• In place of nodes having a single flow table, OpenFlow Switch Specification, Version 1.1.0 (OpenFlow 1.1.0), which is incorporated by reference as if reproduced in its entirety, introduces nodes having flow pipelines with multiple flow tables. Each flow table comprises flow entries, which comprise match fields. A flow pipeline may be defined as a set of linked flow tables. A match field may be defined as a field against which a packet is matched. The introduction of flow pipelines, however, may make node design and implementation more complex. For example, it may be difficult to separate network services like QoS and routing. Also, there is a challenge in designing flow pipelines that effectively use resources like random access memory (RAM) and TCAM and that are flexible, easy to implement, and able to quickly search for matches. To facilitate OpenFlow's adoption for large networks, there is also a need to extend the core table abstraction and establish flexible, yet optimized, flow pipelines with multiple flow tables that effectively provide the following: (1) core Internet routing with QoS policies; (2) routing driven by application types or flow characteristics; (3) routing using current hardware, but relatively smaller TCAM tables; and (4) layer two and layer three switching capabilities. Layer two may refer to the data link layer in the Open Systems Interconnection (OSI) model. Layer three may refer to the network layer in the OSI model. Since OpenFlow 1.1.0, subsequent OpenFlow specifications have been implemented. OpenFlow Switch Specification, Version 1.3.1 (OpenFlow 1.3.1), which is incorporated by reference as if reproduced in its entirety, is the most recent OpenFlow specification. It should be understood that, while OpenFlow 1.3.1 is the most recent OpenFlow specification, the disclosed technique is not limited to OpenFlow 1.3.1.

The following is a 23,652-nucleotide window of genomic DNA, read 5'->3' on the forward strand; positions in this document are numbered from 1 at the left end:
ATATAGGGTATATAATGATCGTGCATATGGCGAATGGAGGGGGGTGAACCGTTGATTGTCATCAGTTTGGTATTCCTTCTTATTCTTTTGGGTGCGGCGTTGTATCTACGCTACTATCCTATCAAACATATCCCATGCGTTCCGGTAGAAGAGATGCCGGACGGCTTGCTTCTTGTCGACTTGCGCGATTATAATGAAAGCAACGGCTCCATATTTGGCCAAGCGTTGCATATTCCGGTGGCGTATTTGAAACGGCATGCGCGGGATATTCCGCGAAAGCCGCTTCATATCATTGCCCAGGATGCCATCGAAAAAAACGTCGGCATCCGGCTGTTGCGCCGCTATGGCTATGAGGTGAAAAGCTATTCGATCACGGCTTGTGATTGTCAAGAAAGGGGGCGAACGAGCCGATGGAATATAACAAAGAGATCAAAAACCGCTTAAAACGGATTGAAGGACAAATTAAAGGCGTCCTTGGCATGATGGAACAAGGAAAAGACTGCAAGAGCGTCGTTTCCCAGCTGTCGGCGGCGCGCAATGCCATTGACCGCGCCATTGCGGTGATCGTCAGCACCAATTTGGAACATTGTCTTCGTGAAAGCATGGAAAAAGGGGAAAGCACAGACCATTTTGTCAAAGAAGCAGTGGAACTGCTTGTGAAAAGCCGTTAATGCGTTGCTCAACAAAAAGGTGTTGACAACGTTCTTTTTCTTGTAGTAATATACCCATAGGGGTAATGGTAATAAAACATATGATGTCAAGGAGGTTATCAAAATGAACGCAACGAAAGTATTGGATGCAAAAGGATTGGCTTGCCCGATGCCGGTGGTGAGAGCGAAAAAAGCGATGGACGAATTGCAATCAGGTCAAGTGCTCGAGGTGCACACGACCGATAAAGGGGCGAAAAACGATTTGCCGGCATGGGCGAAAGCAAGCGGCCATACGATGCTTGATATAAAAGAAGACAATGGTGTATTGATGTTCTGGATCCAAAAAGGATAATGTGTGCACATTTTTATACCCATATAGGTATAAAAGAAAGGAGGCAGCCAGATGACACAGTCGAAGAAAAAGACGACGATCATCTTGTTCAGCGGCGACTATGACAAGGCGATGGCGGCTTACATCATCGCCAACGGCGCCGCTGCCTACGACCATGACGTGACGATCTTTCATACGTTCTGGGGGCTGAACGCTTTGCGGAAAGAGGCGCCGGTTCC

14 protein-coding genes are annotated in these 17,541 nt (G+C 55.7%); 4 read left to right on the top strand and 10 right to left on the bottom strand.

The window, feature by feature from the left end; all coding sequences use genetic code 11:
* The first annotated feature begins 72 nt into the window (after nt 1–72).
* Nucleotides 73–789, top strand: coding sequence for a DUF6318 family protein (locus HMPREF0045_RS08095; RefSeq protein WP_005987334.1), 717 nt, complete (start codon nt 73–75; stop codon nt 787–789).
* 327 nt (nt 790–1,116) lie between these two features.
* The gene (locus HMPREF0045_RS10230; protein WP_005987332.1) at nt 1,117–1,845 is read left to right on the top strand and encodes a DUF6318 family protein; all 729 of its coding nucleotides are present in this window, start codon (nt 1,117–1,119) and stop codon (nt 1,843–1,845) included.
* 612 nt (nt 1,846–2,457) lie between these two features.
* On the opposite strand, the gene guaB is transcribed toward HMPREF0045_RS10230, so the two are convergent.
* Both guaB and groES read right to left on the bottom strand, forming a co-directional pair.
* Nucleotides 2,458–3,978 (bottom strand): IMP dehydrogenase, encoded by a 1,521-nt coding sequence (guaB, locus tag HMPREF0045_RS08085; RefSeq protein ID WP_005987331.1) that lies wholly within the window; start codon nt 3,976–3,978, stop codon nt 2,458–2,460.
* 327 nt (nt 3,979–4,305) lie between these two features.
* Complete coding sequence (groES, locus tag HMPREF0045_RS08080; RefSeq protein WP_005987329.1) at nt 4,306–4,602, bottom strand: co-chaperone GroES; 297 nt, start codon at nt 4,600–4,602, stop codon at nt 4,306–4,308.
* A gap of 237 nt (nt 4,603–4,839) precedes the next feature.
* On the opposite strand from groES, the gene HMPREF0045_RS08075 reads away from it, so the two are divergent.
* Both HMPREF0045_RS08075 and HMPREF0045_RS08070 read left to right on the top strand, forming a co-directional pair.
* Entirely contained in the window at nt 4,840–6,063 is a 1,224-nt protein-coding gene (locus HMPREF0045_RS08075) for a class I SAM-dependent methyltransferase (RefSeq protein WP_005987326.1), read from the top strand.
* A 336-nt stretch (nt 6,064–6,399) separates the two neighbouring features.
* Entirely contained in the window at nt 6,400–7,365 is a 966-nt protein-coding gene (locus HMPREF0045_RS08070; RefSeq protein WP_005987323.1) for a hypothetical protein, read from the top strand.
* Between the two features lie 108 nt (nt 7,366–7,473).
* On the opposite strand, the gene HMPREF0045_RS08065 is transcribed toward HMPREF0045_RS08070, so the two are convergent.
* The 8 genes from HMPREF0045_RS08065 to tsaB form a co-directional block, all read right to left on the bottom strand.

• Disclosed herein are systems and methods for an improved flow pipeline design in SDN OpenFlow-based switches and similar devices. Generally, the disclosed technique may focus on key network services, prioritize those key network services, and select for the flow tables a sequence of match fields that may be needed to provide those key network services. More specifically, the disclosed technique may focus on optimizing the processing (searching and matching for match fields) time for important and frequently-used services such as access control list (ACL), layer two forwarding, virtual local area network (VLAN), MPLS, and layer three forwarding network. In addition, the disclosed technique may provide additional match fields for locating different service types in order to accelerate forwarding. A final flow table may be used to include match fields related to yet other services. The disclosed technique may therefore provide SDN OpenFlow-based routing with QoS policies; routing driven by application types or flow characteristics; routing using current hardware, but relatively smaller TCAM tables; and layer two and layer three switching capabilities.